Throwing Tomatoes at Heroes

We here at Scragged are not fans of Sen. John McCain.  As we have discussed in past articles, he is profoundly wrongheaded on the issue of illegal immigration; his lack of respect for the First Amendment in the area of "campaign finance reform" is nauseating; and it would appear that he has swallowed hook, line, and sinker the anti-American, anti-capitalist, anti-freedom fraud that goes by the name of "global warming."

Yet for all our differences, the fact remains that the Senator served his country honorably in the military and behaved with great bravery at tremendous personal cost.

As lovers of freedom, and with a deep and abiding respect for our warriors in uniform, it is hard not to be moved by his story of resistance to torture and his stalwart refusal to be freed early on account of his high-ranking father when other less-famous captives had been imprisoned longer and suffered more.  No man who is willing to subject himself to additional years of torture out of duty and loyalty to his comrades-in-arms can ever be truly called a scoundrel.

Which is why the current tactics of certain Democratic politicians are so revolting.  Of course we expect McCain to be the target of political attacks; after all, the Democrats want to defeat him in the election, and they have every right to criticize his positions on issues.

Of course they will also attack him personally; after all, the personality and personal integrity of the President of the United States is of the utmost importance.  John McCain has a reputation for having a temper; it's entirely appropriate to bring this to the attention of the voters, for them to judge whether it presents a potential problem.

What is entirely out of bounds, however, is to demean service in the military as not just unimportant, but indeed tawdry.  Sen. Jay Rockefeller of West Virginia got the ball rolling:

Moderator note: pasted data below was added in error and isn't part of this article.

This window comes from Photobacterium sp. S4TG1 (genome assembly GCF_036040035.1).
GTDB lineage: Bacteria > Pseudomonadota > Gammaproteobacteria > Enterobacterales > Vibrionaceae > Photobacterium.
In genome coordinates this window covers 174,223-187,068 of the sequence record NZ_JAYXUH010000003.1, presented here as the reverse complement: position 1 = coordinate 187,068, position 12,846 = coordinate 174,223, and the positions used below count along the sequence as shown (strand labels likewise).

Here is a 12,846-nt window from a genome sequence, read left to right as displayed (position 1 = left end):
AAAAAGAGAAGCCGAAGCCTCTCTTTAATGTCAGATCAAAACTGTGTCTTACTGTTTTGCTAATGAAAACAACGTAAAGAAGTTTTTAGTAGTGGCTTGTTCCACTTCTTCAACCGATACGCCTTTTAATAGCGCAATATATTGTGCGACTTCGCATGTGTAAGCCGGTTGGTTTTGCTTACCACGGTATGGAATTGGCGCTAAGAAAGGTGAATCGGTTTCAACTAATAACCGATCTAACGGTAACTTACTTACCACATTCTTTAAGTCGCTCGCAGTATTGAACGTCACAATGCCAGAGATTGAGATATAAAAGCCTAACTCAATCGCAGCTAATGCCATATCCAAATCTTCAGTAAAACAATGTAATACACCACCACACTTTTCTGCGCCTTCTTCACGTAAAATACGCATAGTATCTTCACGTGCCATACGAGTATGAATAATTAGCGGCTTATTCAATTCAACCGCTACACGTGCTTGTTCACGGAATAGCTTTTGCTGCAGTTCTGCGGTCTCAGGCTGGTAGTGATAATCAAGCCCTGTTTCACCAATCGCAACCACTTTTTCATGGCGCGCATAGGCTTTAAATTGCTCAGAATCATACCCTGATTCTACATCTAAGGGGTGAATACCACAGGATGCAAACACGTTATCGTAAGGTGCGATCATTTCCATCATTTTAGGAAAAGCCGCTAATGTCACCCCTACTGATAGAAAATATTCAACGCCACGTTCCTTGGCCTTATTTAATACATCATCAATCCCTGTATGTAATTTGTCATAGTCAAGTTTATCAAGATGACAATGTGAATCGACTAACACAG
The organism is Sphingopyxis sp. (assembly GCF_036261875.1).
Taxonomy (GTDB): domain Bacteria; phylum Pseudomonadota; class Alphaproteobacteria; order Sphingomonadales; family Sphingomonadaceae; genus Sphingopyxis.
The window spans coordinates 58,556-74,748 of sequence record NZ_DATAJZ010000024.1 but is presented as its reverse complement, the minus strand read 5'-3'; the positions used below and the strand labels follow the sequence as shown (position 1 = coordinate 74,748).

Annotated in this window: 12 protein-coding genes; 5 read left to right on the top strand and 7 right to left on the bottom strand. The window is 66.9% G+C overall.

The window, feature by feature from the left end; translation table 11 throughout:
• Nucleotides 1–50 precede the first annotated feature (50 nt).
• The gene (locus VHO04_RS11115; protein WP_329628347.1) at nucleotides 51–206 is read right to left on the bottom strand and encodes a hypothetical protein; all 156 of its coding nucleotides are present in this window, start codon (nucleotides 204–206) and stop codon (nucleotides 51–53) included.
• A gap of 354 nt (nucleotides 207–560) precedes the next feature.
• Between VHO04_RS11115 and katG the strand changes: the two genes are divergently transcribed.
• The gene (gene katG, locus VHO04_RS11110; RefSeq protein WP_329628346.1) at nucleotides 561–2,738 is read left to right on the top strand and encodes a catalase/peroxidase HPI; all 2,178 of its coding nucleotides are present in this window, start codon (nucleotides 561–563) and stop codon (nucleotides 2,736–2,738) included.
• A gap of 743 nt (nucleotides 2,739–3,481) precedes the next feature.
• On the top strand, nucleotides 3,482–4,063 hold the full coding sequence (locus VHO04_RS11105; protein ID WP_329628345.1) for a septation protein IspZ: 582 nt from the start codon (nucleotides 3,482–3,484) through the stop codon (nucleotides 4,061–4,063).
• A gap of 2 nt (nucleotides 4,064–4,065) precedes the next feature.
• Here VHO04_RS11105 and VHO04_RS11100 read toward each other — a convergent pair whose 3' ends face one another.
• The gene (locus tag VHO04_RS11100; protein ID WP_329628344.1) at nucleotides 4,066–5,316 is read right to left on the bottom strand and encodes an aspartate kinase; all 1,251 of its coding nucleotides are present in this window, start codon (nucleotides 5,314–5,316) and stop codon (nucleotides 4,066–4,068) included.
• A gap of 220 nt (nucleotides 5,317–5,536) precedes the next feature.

"McCain was a fighter pilot, who dropped laser-guided missiles from 35,000 feet," Rockefeller said. "He was long gone when they hit. What happened when they (the missiles) get to the ground? He doesn't know. You have to care about the lives of people. McCain never gets into those issues." [emphasis added]

So it's somehow a black mark for a member of the military to kill the enemy in some fashion other than by personal hand-to-hand combat?  What, does Sen. Rockefeller consider a proper duel, with matched weapons, to be the only "honorable" fight?  John McCain is unfit to be president - in fact, does not care about the lives of people - because his duty in the Vietnam War assigned to him by officers representing his commander-in-chief was flying airplanes?

Sen. Rockefeller had the decency to apologize for his scurrilous remarks.  In fact, his apology is worth repeating:

"I have deep respect for John McCain's honorable and noble service to our country. I made an inaccurate and wrong analogy and I have extended my sincere apology to him. While we differ a great deal on policy issues, I profoundly respect and appreciate his dedication to our country, and I regret my very poor choice of words."

Insofar as it's sincere, this statement is entirely acceptable, accurate, and indeed is quite similar to the feelings of several Scragged writers toward McCain.